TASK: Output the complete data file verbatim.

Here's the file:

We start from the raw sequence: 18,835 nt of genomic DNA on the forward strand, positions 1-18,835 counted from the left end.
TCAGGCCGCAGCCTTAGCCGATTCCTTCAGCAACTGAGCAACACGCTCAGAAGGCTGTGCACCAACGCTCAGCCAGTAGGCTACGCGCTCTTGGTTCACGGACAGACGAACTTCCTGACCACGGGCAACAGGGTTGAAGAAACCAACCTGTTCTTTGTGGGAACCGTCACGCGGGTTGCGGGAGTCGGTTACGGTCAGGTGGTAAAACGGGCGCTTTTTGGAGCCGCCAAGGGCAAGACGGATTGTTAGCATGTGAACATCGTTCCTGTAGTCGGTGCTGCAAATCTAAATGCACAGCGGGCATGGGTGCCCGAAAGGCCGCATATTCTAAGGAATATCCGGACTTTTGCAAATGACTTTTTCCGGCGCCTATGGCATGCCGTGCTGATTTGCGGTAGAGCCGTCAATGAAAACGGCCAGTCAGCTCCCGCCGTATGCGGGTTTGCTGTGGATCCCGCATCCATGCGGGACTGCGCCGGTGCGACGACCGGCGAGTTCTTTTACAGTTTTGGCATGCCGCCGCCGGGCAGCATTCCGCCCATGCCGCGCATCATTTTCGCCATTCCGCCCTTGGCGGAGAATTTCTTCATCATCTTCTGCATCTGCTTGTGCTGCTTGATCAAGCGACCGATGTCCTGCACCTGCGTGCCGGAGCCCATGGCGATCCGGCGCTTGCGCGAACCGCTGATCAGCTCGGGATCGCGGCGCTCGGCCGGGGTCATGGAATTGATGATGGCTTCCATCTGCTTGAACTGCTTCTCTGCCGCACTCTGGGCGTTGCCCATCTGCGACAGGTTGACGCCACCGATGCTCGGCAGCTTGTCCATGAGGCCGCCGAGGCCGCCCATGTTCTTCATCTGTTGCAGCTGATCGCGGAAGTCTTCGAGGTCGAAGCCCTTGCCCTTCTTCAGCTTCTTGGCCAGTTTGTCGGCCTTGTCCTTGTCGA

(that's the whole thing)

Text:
We start from the raw sequence: 18,835 nt of genomic DNA on the forward strand, positions 1-18,835 counted from the left end.
TCAGGCCGCAGCCTTAGCCGATTCCTTCAGCAACTGAGCAACACGCTCAGAAGGCTGTGCACCAACGCTCAGCCAGTAGGCTACGCGCTCTTGGTTCACGGACAGACGAACTTCCTGACCACGGGCAACAGGGTTGAAGAAACCAACCTGTTCTTTGTGGGAACCGTCACGCGGGTTGCGGGAGTCGGTTACGGTCAGGTGGTAAAACGGGCGCTTTTTGGAGCCGCCAAGGGCAAGACGGATTGTTAGCATGTGAACATCGTTCCTGTAGTCGGTGCTGCAAATCTAAATGCACAGCGGGCATGGGTGCCCGAAAGGCCGCATATTCTAAGGAATATCCGGACTTTTGCAAATGACTTTTTCCGGCGCCTATGGCATGCCGTGCTGATTTGCGGTAGAGCCGTCAATGAAAACGGCCAGTCAGCTCCCGCCGTATGCGGGTTTGCTGTGGATCCCGCATCCATGCGGGACTGCGCCGGTGCGACGACCGGCGAGTTCTTTTACAGTTTTGGCATGCCGCCGCCGGGCAGCATTCCGCCCATGCCGCGCATCATTTTCGCCATTCCGCCCTTGGCGGAGAATTTCTTCATCATCTTCTGCATCTGCTTGTGCTGCTTGATCAAGCGACCGATGTCCTGCACCTGCGTGCCGGAGCCCATGGCGATCCGGCGCTTGCGCGAACCGCTGATCAGCTCGGGATCGCGGCGCTCGGCCGGGGTCATGGAATTGATGATGGCTTCCATCTGCTTGAACTGCTTCTCTGCCGCACTCTGGGCGTTGCCCATCTGCGACAGGTTGACGCCACCGATGCTCGGCAGCTTGTCCATGAGGCCGCCGAGGCCGCCCATGTTCTTCATCTGTTGCAGCTGATCGCGGAAGTCTTCGAGGTCGAAGCCCTTGCCCTTCTTCAGCTTCTTGGCCAGTTTGTCGGCCTTGTCCTTGTCGA